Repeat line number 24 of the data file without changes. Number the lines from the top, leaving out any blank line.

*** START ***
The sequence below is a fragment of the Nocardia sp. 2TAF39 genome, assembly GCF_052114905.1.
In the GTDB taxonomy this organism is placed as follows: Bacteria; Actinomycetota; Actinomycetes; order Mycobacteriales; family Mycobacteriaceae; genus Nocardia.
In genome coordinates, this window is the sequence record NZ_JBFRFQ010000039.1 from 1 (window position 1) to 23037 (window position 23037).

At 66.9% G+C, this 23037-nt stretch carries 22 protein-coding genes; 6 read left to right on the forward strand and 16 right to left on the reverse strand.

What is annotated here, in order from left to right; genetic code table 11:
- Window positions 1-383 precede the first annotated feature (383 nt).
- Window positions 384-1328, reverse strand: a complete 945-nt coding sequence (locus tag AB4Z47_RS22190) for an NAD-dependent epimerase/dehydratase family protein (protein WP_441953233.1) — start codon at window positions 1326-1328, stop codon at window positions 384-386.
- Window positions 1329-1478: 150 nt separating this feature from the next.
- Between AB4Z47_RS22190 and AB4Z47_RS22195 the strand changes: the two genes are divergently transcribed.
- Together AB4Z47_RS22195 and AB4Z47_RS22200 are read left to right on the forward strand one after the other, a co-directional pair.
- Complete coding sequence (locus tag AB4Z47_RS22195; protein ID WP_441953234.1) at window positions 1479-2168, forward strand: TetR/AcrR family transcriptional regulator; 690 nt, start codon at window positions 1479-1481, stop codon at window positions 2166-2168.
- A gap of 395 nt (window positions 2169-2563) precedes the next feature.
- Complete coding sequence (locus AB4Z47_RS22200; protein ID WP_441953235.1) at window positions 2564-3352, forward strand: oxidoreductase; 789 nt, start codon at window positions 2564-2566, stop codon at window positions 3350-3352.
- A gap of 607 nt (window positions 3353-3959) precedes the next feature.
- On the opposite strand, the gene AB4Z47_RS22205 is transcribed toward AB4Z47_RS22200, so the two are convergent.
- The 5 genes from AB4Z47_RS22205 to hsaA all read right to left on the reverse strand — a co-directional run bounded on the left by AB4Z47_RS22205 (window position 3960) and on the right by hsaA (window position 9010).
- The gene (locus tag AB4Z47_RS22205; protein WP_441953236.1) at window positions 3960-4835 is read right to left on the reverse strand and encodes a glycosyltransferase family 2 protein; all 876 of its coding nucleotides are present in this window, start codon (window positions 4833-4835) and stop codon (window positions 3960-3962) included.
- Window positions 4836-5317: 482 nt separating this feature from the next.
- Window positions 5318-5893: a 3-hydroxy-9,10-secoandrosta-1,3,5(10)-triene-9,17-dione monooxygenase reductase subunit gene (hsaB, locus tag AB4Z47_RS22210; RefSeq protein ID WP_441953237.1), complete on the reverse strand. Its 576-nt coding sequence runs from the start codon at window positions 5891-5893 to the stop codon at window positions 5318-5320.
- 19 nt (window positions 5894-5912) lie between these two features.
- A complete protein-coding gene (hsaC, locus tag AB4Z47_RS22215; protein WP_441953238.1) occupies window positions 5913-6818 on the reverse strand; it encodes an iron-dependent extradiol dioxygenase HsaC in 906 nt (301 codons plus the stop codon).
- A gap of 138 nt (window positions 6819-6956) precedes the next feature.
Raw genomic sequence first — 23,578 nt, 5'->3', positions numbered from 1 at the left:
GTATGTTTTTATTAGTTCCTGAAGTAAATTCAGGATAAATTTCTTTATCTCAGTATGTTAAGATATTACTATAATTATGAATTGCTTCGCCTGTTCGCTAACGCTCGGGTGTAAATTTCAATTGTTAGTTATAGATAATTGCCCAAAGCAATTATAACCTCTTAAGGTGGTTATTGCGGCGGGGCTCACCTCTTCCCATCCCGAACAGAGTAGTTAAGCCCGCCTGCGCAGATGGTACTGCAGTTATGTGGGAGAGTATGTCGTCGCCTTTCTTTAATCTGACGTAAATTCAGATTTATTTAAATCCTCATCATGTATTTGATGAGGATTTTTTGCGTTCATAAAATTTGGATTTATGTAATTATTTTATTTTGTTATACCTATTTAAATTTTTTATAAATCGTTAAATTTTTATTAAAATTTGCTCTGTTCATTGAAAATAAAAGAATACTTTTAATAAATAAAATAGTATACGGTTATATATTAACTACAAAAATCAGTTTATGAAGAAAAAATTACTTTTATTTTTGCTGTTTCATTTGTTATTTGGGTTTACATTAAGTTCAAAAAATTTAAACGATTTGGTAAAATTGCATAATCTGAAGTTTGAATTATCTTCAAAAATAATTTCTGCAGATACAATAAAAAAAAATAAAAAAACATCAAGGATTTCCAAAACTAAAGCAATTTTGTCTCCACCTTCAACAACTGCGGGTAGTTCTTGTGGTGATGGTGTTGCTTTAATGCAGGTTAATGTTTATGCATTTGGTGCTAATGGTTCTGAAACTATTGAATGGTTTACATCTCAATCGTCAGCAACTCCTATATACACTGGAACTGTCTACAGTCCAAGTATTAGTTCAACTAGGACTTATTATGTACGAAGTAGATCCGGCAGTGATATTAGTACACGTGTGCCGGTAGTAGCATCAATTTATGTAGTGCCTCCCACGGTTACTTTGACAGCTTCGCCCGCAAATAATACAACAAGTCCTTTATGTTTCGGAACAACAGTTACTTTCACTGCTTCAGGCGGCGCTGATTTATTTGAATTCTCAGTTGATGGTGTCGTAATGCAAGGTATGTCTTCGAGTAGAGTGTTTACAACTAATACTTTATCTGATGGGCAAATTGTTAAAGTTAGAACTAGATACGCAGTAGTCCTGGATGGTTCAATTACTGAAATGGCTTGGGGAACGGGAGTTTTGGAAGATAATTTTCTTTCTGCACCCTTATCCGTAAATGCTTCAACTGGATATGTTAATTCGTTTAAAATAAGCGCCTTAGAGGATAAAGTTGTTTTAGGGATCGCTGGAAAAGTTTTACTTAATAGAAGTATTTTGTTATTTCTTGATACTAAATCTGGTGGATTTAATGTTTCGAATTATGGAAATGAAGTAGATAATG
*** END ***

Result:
GTATGTTTTTATTAGTTCCTGAAGTAAATTCAGGATAAATTTCTTTATCTCAGTATGTTAAGATATTACTATAATTATGAATTGCTTCGCCTGTTCGCTAACGCTCGGGTGTAAATTTCAATTGTTAGTTATAGATAATTGCCCAAAGCAATTATAACCTCTTAAGGTGGTTATTGCGGCGGGGCTCACCTCTTCCCATCCCGAACAGAGTAGTTAAGCCCGCCTGCGCAGATGGTACTGCAGTTATGTGGGAGAGTATGTCGTCGCCTTTCTTTAATCTGACGTAAATTCAGATTTATTTAAATCCTCATCATGTATTTGATGAGGATTTTTTGCGTTCATAAAATTTGGATTTATGTAATTATTTTATTTTGTTATACCTATTTAAATTTTTTATAAATCGTTAAATTTTTATTAAAATTTGCTCTGTTCATTGAAAATAAAAGAATACTTTTAATAAATAAAATAGTATACGGTTATATATTAACTACAAAAATCAGTTTATGAAGAAAAAATTACTTTTATTTTTGCTGTTTCATTTGTTATTTGGGTTTACATTAAGTTCAAAAAATTTAAACGATTTGGTAAAATTGCATAATCTGAAGTTTGAATTATCTTCAAAAATAATTTCTGCAGATACAATAAAAAAAAATAAAAAAACATCAAGGATTTCCAAAACTAAAGCAATTTTGTCTCCACCTTCAACAACTGCGGGTAGTTCTTGTGGTGATGGTGTTGCTTTAATGCAGGTTAATGTTTATGCATTTGGTGCTAATGGTTCTGAAACTATTGAATGGTTTACATCTCAATCGTCAGCAACTCCTATATACACTGGAACTGTCTACAGTCCAAGTATTAGTTCAACTAGGACTTATTATGTACGAAGTAGATCCGGCAGTGATATTAGTACACGTGTGCCGGTAGTAGCATCAATTTATGTAGTGCCTCCCACGGTTACTTTGACAGCTTCGCCCGCAAATAATACAACAAGTCCTTTATGTTTCGGAACAACAGTTACTTTCACTGCTTCAGGCGGCGCTGATTTATTTGAATTCTCAGTTGATGGTGTCGTAATGCAAGGTATGTCTTCGAGTAGAGTGTTTACAACTAATACTTTATCTGATGGGCAAATTGTTAAAGTTAGAACTAGATACGCAGTAGTCCTGGATGGTTCAATTACTGAAATGGCTTGGGGAACGGGAGTTTTGGAAGATAATTTTCTTTCTGCACCCTTATCCGTAAATGCTTCAACTGGATATGTTAATTCGTTTAAAATAAGCGCCTTAGAGGATAAAGTTGTTTTAGGGATCGCTGGAAAAGTTTTACTTAATAGAAGTATTTTGTTATTTCTTGATACTAAATCTGGTGGATTTAATGTTTCGAATTATGGAAATGAAGTAGATAATG